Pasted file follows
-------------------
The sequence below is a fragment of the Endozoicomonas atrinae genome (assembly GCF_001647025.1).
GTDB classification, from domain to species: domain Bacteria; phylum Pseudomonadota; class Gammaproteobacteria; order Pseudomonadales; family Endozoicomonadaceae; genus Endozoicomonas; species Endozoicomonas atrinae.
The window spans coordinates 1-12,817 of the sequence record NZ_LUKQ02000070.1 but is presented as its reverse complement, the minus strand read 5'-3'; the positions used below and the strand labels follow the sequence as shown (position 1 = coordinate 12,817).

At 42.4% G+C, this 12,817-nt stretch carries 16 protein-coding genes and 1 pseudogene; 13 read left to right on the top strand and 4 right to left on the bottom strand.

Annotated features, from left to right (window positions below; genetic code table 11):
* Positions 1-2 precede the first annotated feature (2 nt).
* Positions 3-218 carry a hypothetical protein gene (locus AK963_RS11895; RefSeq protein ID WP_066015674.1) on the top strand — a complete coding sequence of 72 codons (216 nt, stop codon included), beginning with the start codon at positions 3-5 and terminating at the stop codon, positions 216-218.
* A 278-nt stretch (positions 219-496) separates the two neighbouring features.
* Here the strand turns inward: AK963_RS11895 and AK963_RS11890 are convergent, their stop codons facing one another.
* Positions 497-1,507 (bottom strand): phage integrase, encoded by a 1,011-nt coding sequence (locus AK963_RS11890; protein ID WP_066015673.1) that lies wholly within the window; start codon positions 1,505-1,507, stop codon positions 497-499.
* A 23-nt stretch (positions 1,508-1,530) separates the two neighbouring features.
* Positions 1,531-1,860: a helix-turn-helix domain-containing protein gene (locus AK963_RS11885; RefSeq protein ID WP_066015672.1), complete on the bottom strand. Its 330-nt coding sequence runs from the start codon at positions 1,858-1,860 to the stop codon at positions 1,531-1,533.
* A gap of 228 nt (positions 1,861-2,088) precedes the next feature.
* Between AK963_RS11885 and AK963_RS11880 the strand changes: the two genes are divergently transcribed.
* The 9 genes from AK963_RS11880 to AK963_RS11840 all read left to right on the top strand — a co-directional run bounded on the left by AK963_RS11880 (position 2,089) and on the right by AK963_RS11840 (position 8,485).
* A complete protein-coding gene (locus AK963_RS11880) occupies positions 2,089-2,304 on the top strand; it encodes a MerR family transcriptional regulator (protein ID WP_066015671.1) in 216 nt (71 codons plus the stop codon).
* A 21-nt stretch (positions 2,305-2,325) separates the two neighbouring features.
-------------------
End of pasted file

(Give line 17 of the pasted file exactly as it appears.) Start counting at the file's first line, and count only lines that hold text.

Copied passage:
* A 21-nt stretch (positions 2,305-2,325) separates the two neighbouring features.